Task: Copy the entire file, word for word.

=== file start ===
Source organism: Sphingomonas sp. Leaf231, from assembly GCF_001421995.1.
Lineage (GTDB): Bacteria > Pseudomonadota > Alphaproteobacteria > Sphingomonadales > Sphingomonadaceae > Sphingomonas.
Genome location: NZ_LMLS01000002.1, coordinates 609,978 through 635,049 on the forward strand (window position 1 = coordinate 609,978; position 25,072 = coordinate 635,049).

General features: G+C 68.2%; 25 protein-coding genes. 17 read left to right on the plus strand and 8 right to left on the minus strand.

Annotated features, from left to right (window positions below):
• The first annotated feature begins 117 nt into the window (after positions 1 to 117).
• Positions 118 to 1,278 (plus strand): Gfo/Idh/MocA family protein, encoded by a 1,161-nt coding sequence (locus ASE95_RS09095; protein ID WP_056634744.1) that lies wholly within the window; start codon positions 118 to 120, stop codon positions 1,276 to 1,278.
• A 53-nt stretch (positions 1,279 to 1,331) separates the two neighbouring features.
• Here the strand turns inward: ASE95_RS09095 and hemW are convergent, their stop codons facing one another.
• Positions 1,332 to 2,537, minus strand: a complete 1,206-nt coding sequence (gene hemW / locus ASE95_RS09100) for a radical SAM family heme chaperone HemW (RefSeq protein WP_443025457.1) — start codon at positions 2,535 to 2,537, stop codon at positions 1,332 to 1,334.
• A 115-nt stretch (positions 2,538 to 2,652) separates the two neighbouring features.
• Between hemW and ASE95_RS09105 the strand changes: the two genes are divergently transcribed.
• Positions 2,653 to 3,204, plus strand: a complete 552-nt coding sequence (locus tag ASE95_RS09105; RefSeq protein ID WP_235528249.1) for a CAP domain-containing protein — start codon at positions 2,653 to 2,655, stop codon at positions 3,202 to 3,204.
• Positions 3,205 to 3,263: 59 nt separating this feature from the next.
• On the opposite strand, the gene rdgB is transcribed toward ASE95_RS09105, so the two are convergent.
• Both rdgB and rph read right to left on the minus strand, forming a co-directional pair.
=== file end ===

Source organism: Sphingomonas sp. Leaf231, from assembly GCF_001421995.1.
Lineage (GTDB): Bacteria > Pseudomonadota > Alphaproteobacteria > Sphingomonadales > Sphingomonadaceae > Sphingomonas.
Genome location: NZ_LMLS01000002.1, coordinates 609,978 through 635,049 on the forward strand (window position 1 = coordinate 609,978; position 25,072 = coordinate 635,049).

General features: G+C 68.2%; 25 protein-coding genes. 17 read left to right on the plus strand and 8 right to left on the minus strand.

Annotated features, from left to right (window positions below):
• The first annotated feature begins 117 nt into the window (after positions 1 to 117).
• Positions 118 to 1,278 (plus strand): Gfo/Idh/MocA family protein, encoded by a 1,161-nt coding sequence (locus ASE95_RS09095; protein ID WP_056634744.1) that lies wholly within the window; start codon positions 118 to 120, stop codon positions 1,276 to 1,278.
• A 53-nt stretch (positions 1,279 to 1,331) separates the two neighbouring features.
• Here the strand turns inward: ASE95_RS09095 and hemW are convergent, their stop codons facing one another.
• Positions 1,332 to 2,537, minus strand: a complete 1,206-nt coding sequence (gene hemW / locus ASE95_RS09100) for a radical SAM family heme chaperone HemW (RefSeq protein WP_443025457.1) — start codon at positions 2,535 to 2,537, stop codon at positions 1,332 to 1,334.
• A 115-nt stretch (positions 2,538 to 2,652) separates the two neighbouring features.
• Between hemW and ASE95_RS09105 the strand changes: the two genes are divergently transcribed.
• Positions 2,653 to 3,204, plus strand: a complete 552-nt coding sequence (locus tag ASE95_RS09105; RefSeq protein ID WP_235528249.1) for a CAP domain-containing protein — start codon at positions 2,653 to 2,655, stop codon at positions 3,202 to 3,204.
• Positions 3,205 to 3,263: 59 nt separating this feature from the next.
• On the opposite strand, the gene rdgB is transcribed toward ASE95_RS09105, so the two are convergent.
• Both rdgB and rph read right to left on the minus strand, forming a co-directional pair.